John Foxx and Louis Gordon – From Trash
Work on the fifth collaboration between John Foxx and Louis Gordon, began in early 2006 under the working title of Impossible. Recording progressed, and over the Summer, the duo played some of the new songs live on tour, prior to the album’s eventual release in November.
Released under the new title From Trash, this is a very personal album for both Foxx and Gordon – lyrically, it returns to their industrial northern roots. Foxx recalls the dismissal of his ambitions, and the deeming of things he loved such as pulp
sci-fi movies and comic books as "trash", and his dreams called ‘impossible’ – a subject which manifests itself in “Impossible”, the song which would have been the title track, had the album kept it’s working name.
From Trash is perhaps more appropriate as a title though, with Foxx and Gordon’s inspirations having grown out of all this so-called “trash”. Musically and lyrically it is typically Foxx, with the recurring themes of cities and that of adopting other personas – evident on “Another You” and “The One Who Walks Through You”.
An album of electronic film noir, From Trash has a a very cinematic atmosphere, and is littered with familiar lyrical utopia that graces all of John’s finest works, placing the listener is a vast, ever-changing cityscape. Backed with synths slightly reminiscent of early Human League, a cool, crooning vocal from Foxx flows through the album, with occasional bursts of backing vocals from Louis Gordon. Some of the music connects to previous albums such as The Pleasures of Electricity and Crash and Burn, with “A Million Cars” standing out as one of the album’s most addictive tracks, along with the stomping synth-glam of “Friendly Fire” and the intensity of “Impossible”. Foxx’s admiration for Kraftwerk and The Beatles comes together in “A Room As Big As A City”, and one particular hidden gem on this album, “Never Let Me Go” was salvaged by Louis Gordon at the last minute and thrown back into the mix, having been recorded quickly and previously abandoned.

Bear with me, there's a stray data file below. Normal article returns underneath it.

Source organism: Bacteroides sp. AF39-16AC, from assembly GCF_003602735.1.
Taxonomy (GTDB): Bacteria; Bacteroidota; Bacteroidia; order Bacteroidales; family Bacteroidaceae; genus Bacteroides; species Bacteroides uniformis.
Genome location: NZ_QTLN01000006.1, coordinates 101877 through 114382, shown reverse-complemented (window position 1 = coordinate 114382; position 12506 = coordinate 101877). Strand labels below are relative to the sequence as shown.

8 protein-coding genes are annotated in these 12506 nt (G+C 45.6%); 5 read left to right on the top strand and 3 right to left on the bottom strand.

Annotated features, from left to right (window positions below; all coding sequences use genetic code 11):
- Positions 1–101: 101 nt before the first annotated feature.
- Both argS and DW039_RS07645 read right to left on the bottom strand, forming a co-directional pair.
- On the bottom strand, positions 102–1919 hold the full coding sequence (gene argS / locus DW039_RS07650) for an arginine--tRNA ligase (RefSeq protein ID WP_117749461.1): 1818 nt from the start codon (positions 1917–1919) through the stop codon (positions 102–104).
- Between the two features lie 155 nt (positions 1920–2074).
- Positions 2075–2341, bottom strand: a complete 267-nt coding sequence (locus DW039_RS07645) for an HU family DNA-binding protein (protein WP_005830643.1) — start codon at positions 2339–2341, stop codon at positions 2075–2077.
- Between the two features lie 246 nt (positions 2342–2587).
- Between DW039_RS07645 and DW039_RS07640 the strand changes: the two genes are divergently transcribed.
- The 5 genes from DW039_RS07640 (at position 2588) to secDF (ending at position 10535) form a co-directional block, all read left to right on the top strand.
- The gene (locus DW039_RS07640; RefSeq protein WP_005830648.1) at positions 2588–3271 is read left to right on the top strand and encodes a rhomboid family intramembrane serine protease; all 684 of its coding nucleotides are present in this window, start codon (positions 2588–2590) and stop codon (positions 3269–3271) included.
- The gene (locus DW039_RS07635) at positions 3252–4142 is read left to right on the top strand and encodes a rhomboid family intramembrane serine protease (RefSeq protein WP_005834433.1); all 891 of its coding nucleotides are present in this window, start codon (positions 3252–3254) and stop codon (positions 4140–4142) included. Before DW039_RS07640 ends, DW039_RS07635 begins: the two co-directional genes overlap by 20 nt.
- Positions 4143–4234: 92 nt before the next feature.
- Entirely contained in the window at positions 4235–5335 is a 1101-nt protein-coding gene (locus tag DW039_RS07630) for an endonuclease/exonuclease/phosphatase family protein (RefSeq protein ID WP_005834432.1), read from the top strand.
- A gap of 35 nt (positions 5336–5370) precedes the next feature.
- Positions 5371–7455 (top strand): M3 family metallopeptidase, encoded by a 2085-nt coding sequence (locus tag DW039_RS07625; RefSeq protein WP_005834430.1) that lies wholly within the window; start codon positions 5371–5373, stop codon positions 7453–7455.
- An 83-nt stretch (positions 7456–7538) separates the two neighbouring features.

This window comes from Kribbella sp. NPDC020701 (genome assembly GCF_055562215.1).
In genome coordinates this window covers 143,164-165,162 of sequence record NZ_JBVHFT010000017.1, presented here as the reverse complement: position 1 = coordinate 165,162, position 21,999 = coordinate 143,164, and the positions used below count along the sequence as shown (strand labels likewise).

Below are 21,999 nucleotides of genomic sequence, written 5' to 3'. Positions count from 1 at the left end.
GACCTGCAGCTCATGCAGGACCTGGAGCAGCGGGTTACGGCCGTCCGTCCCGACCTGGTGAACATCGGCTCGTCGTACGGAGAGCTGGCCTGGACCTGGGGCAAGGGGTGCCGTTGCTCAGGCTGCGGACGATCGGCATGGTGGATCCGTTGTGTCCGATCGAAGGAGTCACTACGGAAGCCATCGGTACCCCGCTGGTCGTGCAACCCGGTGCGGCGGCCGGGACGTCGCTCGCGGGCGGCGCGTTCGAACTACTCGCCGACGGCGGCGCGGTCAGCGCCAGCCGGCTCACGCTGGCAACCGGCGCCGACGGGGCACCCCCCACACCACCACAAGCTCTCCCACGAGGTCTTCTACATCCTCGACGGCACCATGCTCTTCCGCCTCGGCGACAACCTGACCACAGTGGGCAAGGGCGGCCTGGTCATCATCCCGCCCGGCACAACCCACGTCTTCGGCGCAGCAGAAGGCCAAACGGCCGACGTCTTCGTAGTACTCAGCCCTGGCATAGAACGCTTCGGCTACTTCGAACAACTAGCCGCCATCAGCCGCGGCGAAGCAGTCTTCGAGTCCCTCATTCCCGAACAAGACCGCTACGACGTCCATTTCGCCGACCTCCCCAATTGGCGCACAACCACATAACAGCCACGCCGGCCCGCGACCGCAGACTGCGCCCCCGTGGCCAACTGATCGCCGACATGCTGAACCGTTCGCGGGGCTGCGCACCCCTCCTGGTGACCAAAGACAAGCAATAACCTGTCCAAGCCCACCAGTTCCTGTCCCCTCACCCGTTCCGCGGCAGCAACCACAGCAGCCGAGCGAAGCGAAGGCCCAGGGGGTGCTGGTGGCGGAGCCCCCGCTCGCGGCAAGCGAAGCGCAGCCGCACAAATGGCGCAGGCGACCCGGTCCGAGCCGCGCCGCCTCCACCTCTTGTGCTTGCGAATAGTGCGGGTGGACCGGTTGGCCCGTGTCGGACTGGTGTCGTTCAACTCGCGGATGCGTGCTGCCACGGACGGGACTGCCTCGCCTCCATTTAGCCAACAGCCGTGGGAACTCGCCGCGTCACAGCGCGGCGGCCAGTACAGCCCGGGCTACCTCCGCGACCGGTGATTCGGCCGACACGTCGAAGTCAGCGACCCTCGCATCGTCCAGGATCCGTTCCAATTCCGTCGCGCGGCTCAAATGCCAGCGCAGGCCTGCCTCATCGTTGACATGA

The thumping title track and an extended version of “Freeze Frame”, had previously appeared on the exclusive 2006 tour CD, The Hidden Man, and another vaguely familiar track is a revamped, slower and darker version of the Nation12 track “Your Kisses Burn”.
Written and recorded in just a few weeks, the From Trash sessions proved highly creative, producing a wealth of musical ideas and adventurous starting points. The completed tracks that didn’t make it on to the final cut of the album, would see release just weeks after From Trash hit the shops, in the form of Sideways.
The overall sound of the album is much tighter and consistent that some of its predecessors, and at just over 45 minutes, it’s the perfect length. With this in mind, From Trash feels like the culmination of the duo’s work since their first collaboration, Shifting City, offering a solid set of contemporary electronica in true Foxx fashion.